skeg?? rudder?

What is the difference between a skeg and a rudder?

skeg vs rudder
A skeg is a rudder type piece that merely goes up out of the water or down into it, and does not move side to side as a rudder can.

A skeg keeps you from being pushed
sideways by the wind. A rudder is a directional device.

great—now I understand! Thanks

Most kayaks are trimmed
so that they turn into the wind (the wind pushes the stern more than the bow so they weathervane into the wind). A skeg counters this tendency. By adjusting the amount that you deploy the skeg you can hold any angle relative to the wind that you wish without having to constantly correct for the wind. This makes the skeg a tracking aid. A rudder is also a tracking aid (technically) but is often used to steer the kayak by those who don’t know better…:^)>

So those of us who “don’t know better”, steer around bouy turns in races with our rudders to get ahead of those with the skegs and the ones without rudders.

… And all this time I thought they didn’t know better.

Thanks for the education - not!!



I think that’s called cheating :wink:

being smart, as you -in this case, as quickly as possibly -make it ‘round the bend’ as you race to


-Frank in Miami

Rudders great for bird watching.
Help to maintaing heading in direction of bird while using hands to hold binoculars.

Yanoer, which hand do you paddle
with while looking through the glasses? Motor, eh!

I’m coasting, both hands on binoculars
What were you thinking?

Skeg and rudder discussions can be endless with no winner, like the Gibson vs. Fender debate in the guitar world or Greenland vs. standard paddles here. If you prefer a rudder be sure you can paddle without it when you’re on the sea and it’s broken. I have one kajak with rudder and one with skeg. The skeg is easy to handle and the boat tracks well, the other kajak really needs a rudder. In heavier seas I sometimes wish I had a rudder on the skeg boat, because edging in high waves to turn the kajak is always a risk.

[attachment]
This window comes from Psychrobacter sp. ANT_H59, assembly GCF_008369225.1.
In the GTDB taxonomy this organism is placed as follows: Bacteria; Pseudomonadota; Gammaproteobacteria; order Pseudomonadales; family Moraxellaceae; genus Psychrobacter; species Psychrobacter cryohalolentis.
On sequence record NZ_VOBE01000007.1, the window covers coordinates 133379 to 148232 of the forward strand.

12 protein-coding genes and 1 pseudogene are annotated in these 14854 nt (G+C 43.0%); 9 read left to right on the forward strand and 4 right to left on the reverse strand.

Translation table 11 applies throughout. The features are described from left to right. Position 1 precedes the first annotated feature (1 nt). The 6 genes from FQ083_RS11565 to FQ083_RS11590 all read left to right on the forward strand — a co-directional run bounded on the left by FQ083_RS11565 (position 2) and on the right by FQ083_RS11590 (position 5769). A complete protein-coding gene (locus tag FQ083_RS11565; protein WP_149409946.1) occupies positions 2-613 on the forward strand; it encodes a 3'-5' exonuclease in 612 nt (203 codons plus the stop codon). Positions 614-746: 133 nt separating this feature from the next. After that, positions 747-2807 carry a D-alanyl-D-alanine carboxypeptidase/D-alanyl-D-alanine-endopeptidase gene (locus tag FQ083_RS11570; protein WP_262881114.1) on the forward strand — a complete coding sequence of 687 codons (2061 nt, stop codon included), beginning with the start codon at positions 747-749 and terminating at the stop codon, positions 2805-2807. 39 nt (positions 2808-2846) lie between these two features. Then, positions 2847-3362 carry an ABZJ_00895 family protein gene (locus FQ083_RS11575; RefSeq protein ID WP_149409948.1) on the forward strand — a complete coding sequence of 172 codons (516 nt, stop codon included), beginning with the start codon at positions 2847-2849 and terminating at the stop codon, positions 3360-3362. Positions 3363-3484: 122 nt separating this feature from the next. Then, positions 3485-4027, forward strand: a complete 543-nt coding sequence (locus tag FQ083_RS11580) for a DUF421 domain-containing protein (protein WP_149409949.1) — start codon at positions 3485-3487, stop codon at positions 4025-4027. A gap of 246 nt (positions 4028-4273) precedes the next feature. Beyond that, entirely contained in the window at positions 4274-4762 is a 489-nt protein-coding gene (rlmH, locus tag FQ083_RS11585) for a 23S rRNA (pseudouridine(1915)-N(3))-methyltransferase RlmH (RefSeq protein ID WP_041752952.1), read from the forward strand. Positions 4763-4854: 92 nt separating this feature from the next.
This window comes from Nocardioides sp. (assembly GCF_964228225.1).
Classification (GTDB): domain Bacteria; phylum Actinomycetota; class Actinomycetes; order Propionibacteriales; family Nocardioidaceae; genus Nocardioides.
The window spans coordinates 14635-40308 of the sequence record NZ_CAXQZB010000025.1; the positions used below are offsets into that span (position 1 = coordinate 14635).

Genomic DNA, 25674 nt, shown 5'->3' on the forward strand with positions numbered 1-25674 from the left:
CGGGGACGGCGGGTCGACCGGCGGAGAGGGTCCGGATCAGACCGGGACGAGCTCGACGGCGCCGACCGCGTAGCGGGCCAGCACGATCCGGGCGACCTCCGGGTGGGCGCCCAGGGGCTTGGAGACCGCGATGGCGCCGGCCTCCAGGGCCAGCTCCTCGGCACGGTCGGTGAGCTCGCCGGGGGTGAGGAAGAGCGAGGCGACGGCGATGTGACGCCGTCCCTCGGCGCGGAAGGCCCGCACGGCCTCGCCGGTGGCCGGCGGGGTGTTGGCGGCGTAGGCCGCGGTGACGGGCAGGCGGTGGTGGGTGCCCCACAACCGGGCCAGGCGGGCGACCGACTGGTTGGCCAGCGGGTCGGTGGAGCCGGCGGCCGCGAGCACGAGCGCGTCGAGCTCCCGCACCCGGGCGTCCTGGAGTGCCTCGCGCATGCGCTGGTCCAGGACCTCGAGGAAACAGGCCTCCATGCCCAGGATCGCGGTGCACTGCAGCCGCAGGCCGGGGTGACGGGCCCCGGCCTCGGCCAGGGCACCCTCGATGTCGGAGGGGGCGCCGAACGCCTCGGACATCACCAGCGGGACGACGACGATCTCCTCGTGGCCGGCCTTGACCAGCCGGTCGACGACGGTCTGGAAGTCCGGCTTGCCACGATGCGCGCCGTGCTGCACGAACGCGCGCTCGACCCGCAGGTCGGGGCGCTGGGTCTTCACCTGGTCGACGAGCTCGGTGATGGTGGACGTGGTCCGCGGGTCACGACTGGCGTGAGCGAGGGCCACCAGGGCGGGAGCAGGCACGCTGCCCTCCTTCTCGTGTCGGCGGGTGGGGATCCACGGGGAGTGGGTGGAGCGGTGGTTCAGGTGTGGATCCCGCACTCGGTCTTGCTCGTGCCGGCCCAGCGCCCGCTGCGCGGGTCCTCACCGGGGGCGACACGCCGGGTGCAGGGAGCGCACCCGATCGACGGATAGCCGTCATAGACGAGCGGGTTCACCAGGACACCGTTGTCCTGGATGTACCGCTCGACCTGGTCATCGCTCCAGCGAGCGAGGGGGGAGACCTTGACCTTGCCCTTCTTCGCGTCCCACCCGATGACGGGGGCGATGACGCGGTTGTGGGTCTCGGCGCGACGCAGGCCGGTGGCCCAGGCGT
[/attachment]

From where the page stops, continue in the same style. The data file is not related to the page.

My wife will second that.
Up in Alaska she got fabulous pictures by coasting up to the eagles, and other types of wild life by using her rudder to steer.



Not to start an argument or anything…
I NEVER do anything like that! But a proficient paddler can execute a rudderless turn quickly and well within the turning radius of any ruddered kayak. I’ve seen kayakers pivot 180 with a single extended paddle brace turn (not sure that’s the correct terminology) Yes, he will scrub off much of his forward speed in doing so but that can be regained in about 3-4 strokes of the paddle. I think this would be an interesting contest to perform at some time.

No argument from me
I know which one is best for turning.

You might want to have a chat with Greg Barton or some of the others who use rudders to make the quickest turns



No, really
I totally agree that rudders are best for racing. I am not convinced that turning around the bouy is where you make the gains though. I have done a bit of adventure racing and usually in ruddered boats. The rudder helps by allowing you to maintain course without corrective strokes and leaning, and this is where the speed advantage comes from.